The COVID-19 pandemic has driven home the vital role public transit plays in our communities, bringing healthcare professionals to the frontlines, delivering groceries and medicine to at-risk populations, and connecting essential workers to their places of work. Still, with transit ridership declining as much as 90% in some metropolitan areas, the transit industry has been left in a dire financial crisis. Routes have been cut and drivers and other critical transit workers have been laid off or furloughed, leaving a gap in service that other essential workers depend on.
In light of this, TransLoc is joining APTA and industry partners today in participating in #SavePublicTransitDay. Organized by the American Public Transportation Association (APTA), #SavePublicTransitDay shines light on the critical state public transportation is in today and urges elected officials to take immediate action.
Recently, Congress proposed a bipartisan $908 billion COVID-19 aid package, and while the bill includes $15 billion for public transit emergency relief, it is only a starting point. Transit agencies need funding to, not only, maintain services, but also to implement safety and health precautions such as touch-free payment systems, passenger counting technology, contact tracing and other social-distancing measures to help restore confidence in riders.
Because of this, we at TransLoc, alongside our public transportation industry partners, call on Congress and the White House Administration to provide at least $32 billion in emergency funding to ensure that public transit agencies can survive and help our communities and nation recover from the economic fallout of the pandemic.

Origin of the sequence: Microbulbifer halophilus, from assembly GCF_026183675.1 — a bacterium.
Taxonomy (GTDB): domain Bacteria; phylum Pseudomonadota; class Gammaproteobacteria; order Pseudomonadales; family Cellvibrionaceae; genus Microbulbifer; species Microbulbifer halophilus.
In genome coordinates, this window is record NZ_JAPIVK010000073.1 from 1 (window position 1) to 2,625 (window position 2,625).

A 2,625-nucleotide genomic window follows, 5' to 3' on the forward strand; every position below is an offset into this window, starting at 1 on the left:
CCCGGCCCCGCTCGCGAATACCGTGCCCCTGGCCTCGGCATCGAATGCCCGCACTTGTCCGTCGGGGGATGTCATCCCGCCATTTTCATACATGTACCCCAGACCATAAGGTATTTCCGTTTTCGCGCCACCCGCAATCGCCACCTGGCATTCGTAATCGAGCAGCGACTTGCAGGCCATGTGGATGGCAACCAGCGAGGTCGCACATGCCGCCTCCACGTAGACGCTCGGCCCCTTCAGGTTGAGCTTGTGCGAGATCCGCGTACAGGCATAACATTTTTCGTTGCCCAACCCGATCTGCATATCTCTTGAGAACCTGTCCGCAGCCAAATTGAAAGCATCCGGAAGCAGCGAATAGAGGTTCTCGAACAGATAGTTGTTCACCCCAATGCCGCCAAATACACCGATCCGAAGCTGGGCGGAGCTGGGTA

With 54 percent of transit agencies saying they are considering laying off or furloughing staff and 61 percent stating they may reduce services, in a September 2020 survey of transit agencies, the importance of this additional funding cannot be understated. Perhaps more importantly is the urgency with which Congress must act.
The survival of public transit is as stake without this additional funding. In the lame duck session before Congress recesses for the holiday, Congress must move swiftly to save public transit and the millions of Americans who depend on public transit to access critical services such as healthcare, education and employment.
We’ll leave you with these words from APTA President and CEO Paul P. Skoutelas, “Immediate action needs to be taken to address the public transportation industry’s dire financial situation so that we can continue to serve essential employees every day and can help with the nation’s economic recovery,” he said. “The industry’s very survival is at stake.”